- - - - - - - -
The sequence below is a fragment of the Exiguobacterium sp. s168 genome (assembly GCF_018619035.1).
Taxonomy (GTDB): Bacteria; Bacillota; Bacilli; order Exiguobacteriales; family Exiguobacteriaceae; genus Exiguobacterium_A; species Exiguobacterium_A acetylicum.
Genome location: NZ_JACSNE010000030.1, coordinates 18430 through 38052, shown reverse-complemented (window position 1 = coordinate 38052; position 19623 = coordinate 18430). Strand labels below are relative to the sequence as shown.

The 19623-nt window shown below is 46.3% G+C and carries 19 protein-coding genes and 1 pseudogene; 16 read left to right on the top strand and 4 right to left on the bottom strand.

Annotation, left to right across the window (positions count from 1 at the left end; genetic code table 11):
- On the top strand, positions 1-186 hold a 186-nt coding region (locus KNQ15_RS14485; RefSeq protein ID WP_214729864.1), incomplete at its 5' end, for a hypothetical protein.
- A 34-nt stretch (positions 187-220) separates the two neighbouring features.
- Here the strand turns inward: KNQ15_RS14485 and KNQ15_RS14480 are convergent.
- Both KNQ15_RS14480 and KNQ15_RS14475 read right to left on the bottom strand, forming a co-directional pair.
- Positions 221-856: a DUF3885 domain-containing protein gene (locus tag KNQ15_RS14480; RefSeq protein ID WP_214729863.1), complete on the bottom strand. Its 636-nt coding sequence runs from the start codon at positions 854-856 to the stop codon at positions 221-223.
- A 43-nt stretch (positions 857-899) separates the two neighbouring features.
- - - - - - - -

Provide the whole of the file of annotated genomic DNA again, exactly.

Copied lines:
The sequence below is a fragment of the Exiguobacterium sp. s168 genome (assembly GCF_018619035.1).
Taxonomy (GTDB): Bacteria; Bacillota; Bacilli; order Exiguobacteriales; family Exiguobacteriaceae; genus Exiguobacterium_A; species Exiguobacterium_A acetylicum.
Genome location: NZ_JACSNE010000030.1, coordinates 18430 through 38052, shown reverse-complemented (window position 1 = coordinate 38052; position 19623 = coordinate 18430). Strand labels below are relative to the sequence as shown.

The 19623-nt window shown below is 46.3% G+C and carries 19 protein-coding genes and 1 pseudogene; 16 read left to right on the top strand and 4 right to left on the bottom strand.

Annotation, left to right across the window (positions count from 1 at the left end; genetic code table 11):
- On the top strand, positions 1-186 hold a 186-nt coding region (locus KNQ15_RS14485; RefSeq protein ID WP_214729864.1), incomplete at its 5' end, for a hypothetical protein.
- A 34-nt stretch (positions 187-220) separates the two neighbouring features.
- Here the strand turns inward: KNQ15_RS14485 and KNQ15_RS14480 are convergent.
- Both KNQ15_RS14480 and KNQ15_RS14475 read right to left on the bottom strand, forming a co-directional pair.
- Positions 221-856: a DUF3885 domain-containing protein gene (locus tag KNQ15_RS14480; RefSeq protein ID WP_214729863.1), complete on the bottom strand. Its 636-nt coding sequence runs from the start codon at positions 854-856 to the stop codon at positions 221-223.
- A 43-nt stretch (positions 857-899) separates the two neighbouring features.